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Publishers have a campaign crisis

Facebook, TikTok, Google Search, news sites, Instagram, you name it. Users are all over the web, enjoying content and trying to find relevant information.

A graph showing the different platforms use, such as Meta, Google, Snapchat, Linkedin.

So, what are local businesses doing to stay in front of their clients? They are using the same tactics that were used 20 years ago, running print campaigns and maybe a single Facebook campaign every now and then. It is easy to conclude that this is not the best marketing strategy.

To navigate this complex advertising landscape, local advertisers are looking to the marketing experts that have supported them over the past decades – publishers. However, they are continuing to drop local advertisers for the benefit of a few large clients. What is the issue here? It is what we at Nexta call the campaign crisis.

What is a campaign crisis?

To understand the campaign crisis we must first look at the way publishers are servicing local advertisers. To fulfil campaign orders, whether print, O&O, or social, publishers typically rely on manual workflows. These include everything from printed forms to working in multiple systems. No matter the exact steps, there are always multiple teams involved, including sales, AdOps, and design teams.

A flowgraph showing the different steps to run a single campaign for a publisher.

Hereby, it is vital to understand the context. These workflows were established when advertising solutions focused on one or two channels, often consisting of print and O&O. With such, budgets had a sufficient size to mitigate the cost of longer manual workflow.

But the context has changed. Today, a variety of channels need to be covered for adequate presence. However, the complexity of running effective advertising campaigns simply cannot be handled with the current manual workflows that are dominating publishers. With similar budgets now being spread across multiple channels, publishers need to create and handle substantially more campaigns for the same revenue.

The result? Manual workflows require scaling internal teams to cover the demand for more campaigns. High costs for larger teams decrease the margins of every additional campaign. At the same time, standardization of campaigns is pushed to shorten handling time, hurting the advertising effect. Decreasing margins and campaign performance – welcome to the campaign crisis.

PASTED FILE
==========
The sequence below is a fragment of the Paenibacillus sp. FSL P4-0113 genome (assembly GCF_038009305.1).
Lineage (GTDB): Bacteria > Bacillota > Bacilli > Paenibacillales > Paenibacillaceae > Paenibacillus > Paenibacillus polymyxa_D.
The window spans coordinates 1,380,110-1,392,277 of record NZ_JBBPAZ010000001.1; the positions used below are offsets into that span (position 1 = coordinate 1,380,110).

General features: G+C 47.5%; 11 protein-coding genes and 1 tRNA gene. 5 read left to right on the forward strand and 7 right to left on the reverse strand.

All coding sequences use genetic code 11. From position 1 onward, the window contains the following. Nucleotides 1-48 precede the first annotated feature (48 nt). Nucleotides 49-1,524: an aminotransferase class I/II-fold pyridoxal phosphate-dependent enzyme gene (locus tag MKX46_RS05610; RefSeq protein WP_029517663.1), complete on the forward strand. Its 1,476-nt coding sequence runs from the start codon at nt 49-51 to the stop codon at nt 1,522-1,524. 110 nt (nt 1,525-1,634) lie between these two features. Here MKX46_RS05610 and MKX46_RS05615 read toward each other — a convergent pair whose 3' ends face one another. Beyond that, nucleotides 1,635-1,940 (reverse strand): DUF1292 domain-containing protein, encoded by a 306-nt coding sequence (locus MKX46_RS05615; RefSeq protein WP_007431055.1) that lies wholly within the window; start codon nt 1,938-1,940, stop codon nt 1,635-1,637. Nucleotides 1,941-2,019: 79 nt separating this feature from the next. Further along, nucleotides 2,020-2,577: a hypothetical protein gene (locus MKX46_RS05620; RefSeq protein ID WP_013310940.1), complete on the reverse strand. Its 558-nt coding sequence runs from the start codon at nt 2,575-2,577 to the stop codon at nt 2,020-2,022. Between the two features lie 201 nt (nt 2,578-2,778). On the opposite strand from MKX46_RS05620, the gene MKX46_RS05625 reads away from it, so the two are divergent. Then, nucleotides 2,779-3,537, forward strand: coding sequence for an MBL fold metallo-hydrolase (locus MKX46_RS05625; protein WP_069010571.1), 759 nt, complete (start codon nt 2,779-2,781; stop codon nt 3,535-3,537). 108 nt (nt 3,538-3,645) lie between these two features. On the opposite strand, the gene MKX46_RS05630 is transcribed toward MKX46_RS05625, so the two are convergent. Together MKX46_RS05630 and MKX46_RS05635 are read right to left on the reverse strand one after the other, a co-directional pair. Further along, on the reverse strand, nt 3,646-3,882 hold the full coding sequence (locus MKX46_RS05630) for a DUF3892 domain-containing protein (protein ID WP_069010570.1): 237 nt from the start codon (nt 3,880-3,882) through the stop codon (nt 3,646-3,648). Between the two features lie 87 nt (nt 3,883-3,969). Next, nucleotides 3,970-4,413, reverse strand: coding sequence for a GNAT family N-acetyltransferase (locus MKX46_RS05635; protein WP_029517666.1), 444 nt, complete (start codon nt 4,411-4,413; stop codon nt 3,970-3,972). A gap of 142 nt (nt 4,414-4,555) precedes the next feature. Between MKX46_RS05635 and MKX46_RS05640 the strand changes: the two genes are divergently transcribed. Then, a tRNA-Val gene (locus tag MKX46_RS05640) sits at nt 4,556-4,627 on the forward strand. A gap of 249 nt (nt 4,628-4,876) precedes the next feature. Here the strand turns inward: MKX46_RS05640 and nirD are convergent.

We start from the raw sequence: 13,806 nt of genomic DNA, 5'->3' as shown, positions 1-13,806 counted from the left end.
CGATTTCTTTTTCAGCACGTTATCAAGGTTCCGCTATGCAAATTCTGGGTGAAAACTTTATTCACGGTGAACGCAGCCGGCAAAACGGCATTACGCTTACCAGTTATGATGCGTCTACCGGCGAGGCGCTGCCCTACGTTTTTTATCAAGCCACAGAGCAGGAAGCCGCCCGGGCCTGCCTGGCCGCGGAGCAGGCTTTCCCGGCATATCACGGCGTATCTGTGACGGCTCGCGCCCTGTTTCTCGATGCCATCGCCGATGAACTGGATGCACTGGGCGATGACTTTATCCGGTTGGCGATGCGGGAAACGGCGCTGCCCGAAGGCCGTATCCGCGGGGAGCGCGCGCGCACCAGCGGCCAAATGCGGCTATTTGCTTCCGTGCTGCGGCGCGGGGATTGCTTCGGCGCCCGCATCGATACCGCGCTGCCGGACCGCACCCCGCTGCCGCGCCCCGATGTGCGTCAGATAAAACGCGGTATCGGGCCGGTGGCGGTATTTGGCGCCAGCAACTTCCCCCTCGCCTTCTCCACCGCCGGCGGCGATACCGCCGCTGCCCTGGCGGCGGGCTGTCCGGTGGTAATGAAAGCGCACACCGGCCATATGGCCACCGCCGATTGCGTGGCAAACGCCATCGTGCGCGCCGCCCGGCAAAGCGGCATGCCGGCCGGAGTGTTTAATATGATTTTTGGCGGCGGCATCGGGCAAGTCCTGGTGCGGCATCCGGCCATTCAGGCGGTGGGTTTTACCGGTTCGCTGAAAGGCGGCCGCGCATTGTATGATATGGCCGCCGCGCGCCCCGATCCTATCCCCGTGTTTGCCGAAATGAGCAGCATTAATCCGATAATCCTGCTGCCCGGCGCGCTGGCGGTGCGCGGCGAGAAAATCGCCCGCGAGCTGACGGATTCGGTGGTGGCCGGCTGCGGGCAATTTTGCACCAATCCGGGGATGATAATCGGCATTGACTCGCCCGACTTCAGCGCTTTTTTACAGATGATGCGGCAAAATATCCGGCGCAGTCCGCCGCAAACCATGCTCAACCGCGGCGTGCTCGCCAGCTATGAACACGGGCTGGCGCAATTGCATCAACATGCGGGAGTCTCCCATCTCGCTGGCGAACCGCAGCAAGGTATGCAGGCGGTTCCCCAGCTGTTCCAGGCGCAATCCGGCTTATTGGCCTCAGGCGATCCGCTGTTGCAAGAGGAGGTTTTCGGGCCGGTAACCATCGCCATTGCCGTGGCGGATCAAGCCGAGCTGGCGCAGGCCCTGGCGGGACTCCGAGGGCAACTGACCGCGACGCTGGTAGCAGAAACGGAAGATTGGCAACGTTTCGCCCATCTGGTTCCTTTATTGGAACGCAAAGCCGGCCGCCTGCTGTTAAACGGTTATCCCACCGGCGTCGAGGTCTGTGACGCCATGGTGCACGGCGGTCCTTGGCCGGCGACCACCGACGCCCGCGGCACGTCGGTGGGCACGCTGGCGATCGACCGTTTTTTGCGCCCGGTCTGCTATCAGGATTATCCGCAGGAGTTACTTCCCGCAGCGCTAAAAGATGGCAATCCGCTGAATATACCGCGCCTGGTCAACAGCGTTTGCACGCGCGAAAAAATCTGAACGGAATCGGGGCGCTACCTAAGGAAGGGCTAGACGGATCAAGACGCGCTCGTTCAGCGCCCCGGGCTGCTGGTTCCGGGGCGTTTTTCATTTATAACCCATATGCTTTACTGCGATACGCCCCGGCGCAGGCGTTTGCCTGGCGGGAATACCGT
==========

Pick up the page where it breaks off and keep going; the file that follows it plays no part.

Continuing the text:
Two graphs showing how the number of Ad Ops goes up with more campaigns and margins go down.

What is the effect of the campaign crisis?

To mitigate the campaign crisis, we see a common pattern across publishers.

The first is to simply drop local advertisers and focus on larger advertisers. These allow publishers to keep their manual workflows as the per-campaign revenue is higher. Further large advertisers often only use publishers to run a single channel, having other partners or teams to run social channels. The issue with this strategy is the hugely missed opportunity of local advertising. In the US alone, the local advertising market has a value of 165b USD. Giving up on this market because of outdated processes does not set publishers up for success in an increasingly competitive market.

The second pattern is trying to continue business as usual. With the current workflows, this has effects: stressed employees and dissatisfied clients. With the increase in work and campaigns, margins are tried to maximize. This means that AdOps needs to handle more campaigns at the same time, leading to stress and frequent manual errors. At the same time, campaign set-ups are more standardized to decrease time spent per campaign. This decreases the campaign effect and is basically an open invitation for advertisers to churn. Not the best setup to get a future-proof competitive advantage.

In the end, this poses the question of how to solve the campaign crisis. Thankfully there is a solution that has been used in a past context, campaign orchestration.

How to solve the campaign crisis?

Known as customer lifecycle marketing, campaign orchestration is the coordination of data, marketing activities, and campaigns to drive a personalized experience. This increases campaign performance and ultimately ROAS.

To do that Nexta, combines two worlds, the publisher’s data platforms with the external advertising platforms.

A graph of how Nexta combines the two worlds to make campaign booking easy.

To set sellers up for success, Nexta integrates into the publisher’s CRM, CDP, and creative platforms. This information allows users to automatically onboard clients, utilize the right first-party data and pull in existing banners. No more working in multiple systems to handle orders.

On the other side, Nexta integrates into all relevant advertising platforms allowing the creation and handling of campaigns out of the Nexta platform. This requires no interaction with third-party platforms through a unified booking flow. Now omnichannel campaign booking is as easy as booking a single O&O campaign, with scalability ensured.

With Nexta, the day-to-day for sellers or AdOps is now in a single campaign orchestration platform, eliminating workflows and giving the power to create high-performing campaigns themselves. This increases campaign margins, improves campaign performance by utilizing data, and allows tapping into the huge revenue opportunity of local advertising. The campaign crisis is over.


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